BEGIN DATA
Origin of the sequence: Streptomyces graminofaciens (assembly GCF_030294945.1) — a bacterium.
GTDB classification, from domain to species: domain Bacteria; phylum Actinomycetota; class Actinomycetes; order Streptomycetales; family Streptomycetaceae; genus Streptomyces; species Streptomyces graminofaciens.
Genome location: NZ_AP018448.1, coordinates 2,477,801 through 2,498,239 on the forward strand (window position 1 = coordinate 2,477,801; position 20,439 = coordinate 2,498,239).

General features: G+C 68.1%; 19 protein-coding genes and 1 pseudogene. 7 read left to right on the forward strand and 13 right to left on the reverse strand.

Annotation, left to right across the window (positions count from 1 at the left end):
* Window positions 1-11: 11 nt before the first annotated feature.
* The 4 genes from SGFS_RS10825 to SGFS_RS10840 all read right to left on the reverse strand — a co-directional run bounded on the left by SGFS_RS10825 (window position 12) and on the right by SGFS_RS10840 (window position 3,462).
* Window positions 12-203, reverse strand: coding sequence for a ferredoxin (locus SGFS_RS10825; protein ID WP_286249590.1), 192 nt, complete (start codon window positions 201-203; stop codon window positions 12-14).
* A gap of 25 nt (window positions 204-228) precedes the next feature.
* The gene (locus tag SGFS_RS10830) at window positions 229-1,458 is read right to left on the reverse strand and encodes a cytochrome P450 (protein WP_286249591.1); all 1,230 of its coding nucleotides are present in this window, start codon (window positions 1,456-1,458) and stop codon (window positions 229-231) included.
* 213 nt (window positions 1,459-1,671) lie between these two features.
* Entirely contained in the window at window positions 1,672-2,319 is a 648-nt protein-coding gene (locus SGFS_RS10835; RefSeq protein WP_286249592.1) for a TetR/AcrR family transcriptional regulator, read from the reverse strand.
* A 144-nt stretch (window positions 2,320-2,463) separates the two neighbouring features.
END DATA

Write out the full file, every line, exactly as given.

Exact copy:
Origin of the sequence: Streptomyces graminofaciens (assembly GCF_030294945.1) — a bacterium.
GTDB classification, from domain to species: domain Bacteria; phylum Actinomycetota; class Actinomycetes; order Streptomycetales; family Streptomycetaceae; genus Streptomyces; species Streptomyces graminofaciens.
Genome location: NZ_AP018448.1, coordinates 2,477,801 through 2,498,239 on the forward strand (window position 1 = coordinate 2,477,801; position 20,439 = coordinate 2,498,239).

General features: G+C 68.1%; 19 protein-coding genes and 1 pseudogene. 7 read left to right on the forward strand and 13 right to left on the reverse strand.

Annotation, left to right across the window (positions count from 1 at the left end):
* Window positions 1-11: 11 nt before the first annotated feature.
* The 4 genes from SGFS_RS10825 to SGFS_RS10840 all read right to left on the reverse strand — a co-directional run bounded on the left by SGFS_RS10825 (window position 12) and on the right by SGFS_RS10840 (window position 3,462).
* Window positions 12-203, reverse strand: coding sequence for a ferredoxin (locus SGFS_RS10825; protein ID WP_286249590.1), 192 nt, complete (start codon window positions 201-203; stop codon window positions 12-14).
* A gap of 25 nt (window positions 204-228) precedes the next feature.
* The gene (locus tag SGFS_RS10830) at window positions 229-1,458 is read right to left on the reverse strand and encodes a cytochrome P450 (protein WP_286249591.1); all 1,230 of its coding nucleotides are present in this window, start codon (window positions 1,456-1,458) and stop codon (window positions 229-231) included.
* 213 nt (window positions 1,459-1,671) lie between these two features.
* Entirely contained in the window at window positions 1,672-2,319 is a 648-nt protein-coding gene (locus SGFS_RS10835; RefSeq protein WP_286249592.1) for a TetR/AcrR family transcriptional regulator, read from the reverse strand.
* A 144-nt stretch (window positions 2,320-2,463) separates the two neighbouring features.